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Sonar for tracking fine scale seal movements around tidal turbines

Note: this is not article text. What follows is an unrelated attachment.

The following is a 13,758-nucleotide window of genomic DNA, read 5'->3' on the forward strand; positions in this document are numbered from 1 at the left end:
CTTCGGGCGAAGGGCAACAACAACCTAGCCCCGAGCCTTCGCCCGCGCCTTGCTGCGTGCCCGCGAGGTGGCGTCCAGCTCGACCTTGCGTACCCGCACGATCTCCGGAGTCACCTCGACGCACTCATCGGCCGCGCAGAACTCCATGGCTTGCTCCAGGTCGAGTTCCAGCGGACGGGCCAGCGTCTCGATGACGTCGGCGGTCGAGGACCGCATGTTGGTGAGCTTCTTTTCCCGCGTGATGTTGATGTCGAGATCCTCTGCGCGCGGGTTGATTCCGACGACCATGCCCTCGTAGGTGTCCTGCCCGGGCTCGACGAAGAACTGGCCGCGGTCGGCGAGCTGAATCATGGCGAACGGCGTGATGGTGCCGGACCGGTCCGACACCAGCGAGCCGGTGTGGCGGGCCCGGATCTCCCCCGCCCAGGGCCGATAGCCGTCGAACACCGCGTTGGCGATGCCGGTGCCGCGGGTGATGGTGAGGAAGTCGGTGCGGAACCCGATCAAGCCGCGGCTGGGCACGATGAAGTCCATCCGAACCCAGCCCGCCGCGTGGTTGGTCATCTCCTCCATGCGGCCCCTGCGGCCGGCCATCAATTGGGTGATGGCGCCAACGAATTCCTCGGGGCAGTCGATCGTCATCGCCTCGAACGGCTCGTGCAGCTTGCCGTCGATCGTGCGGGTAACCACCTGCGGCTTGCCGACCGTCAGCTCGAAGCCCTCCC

Marine mammals forage in tidally energetic locations, which are of interest to the tidal energy industry. To understand the risks of collisions between wildlife and tidal turbines, fine-scale movements of animals around the rotor blades must be studied. Recent research has shown that harbour porpoises effectively avoid turbine rotors, but current technologies such as animal-borne tags can only monitor seal behaviours at a larger scale than is required. Development of the Marine Mammal High-Current Underwater Platform (HiCUP) – a combined sonar and hydrophone system – has allowed fine-scale 3D tracking of sound-producing animals (e.g. porpoise) and non-sound-producing animals (e.g. seals) around an operational tidal turbine in the Pentland Firth. Using bespoke movement detectors in the software PAMGuard, that extract tracks of interest, and manual review to assign a likely species identification, we have tracked marine animals around the turbine for 12 months. Animals identified to date include seals, fish, elasmobranchs, and birds. Approximately one seal was detected within 30m to the turbine per day; further analysis will allow us to understand animal presence in relation to environmental variables and track 3D movements in the water column.